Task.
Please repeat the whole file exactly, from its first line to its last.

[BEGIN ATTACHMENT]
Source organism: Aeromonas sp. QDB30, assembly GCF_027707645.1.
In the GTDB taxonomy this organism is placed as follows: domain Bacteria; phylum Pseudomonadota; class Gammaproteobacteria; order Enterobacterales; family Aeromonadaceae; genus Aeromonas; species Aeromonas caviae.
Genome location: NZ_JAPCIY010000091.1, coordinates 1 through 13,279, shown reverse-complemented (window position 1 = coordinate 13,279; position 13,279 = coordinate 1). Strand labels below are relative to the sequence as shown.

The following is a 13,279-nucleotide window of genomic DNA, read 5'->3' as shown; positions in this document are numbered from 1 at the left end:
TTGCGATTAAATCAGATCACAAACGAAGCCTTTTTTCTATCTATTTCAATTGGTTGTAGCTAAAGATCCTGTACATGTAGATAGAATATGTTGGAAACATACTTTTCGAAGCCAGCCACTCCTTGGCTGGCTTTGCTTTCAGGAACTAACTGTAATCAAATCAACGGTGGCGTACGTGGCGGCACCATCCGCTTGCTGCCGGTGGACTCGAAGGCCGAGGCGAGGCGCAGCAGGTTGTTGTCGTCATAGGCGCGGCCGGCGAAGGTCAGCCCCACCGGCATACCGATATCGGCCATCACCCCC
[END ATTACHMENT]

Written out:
Source organism: Aeromonas sp. QDB30, assembly GCF_027707645.1.
In the GTDB taxonomy this organism is placed as follows: domain Bacteria; phylum Pseudomonadota; class Gammaproteobacteria; order Enterobacterales; family Aeromonadaceae; genus Aeromonas; species Aeromonas caviae.
Genome location: NZ_JAPCIY010000091.1, coordinates 1 through 13,279, shown reverse-complemented (window position 1 = coordinate 13,279; position 13,279 = coordinate 1). Strand labels below are relative to the sequence as shown.

The following is a 13,279-nucleotide window of genomic DNA, read 5'->3' as shown; positions in this document are numbered from 1 at the left end:
TTGCGATTAAATCAGATCACAAACGAAGCCTTTTTTCTATCTATTTCAATTGGTTGTAGCTAAAGATCCTGTACATGTAGATAGAATATGTTGGAAACATACTTTTCGAAGCCAGCCACTCCTTGGCTGGCTTTGCTTTCAGGAACTAACTGTAATCAAATCAACGGTGGCGTACGTGGCGGCACCATCCGCTTGCTGCCGGTGGACTCGAAGGCCGAGGCGAGGCGCAGCAGGTTGTTGTCGTCATAGGCGCGGCCGGCGAAGGTCAGCCCCACCGGCATACCGATATCGGCCATCACCCCC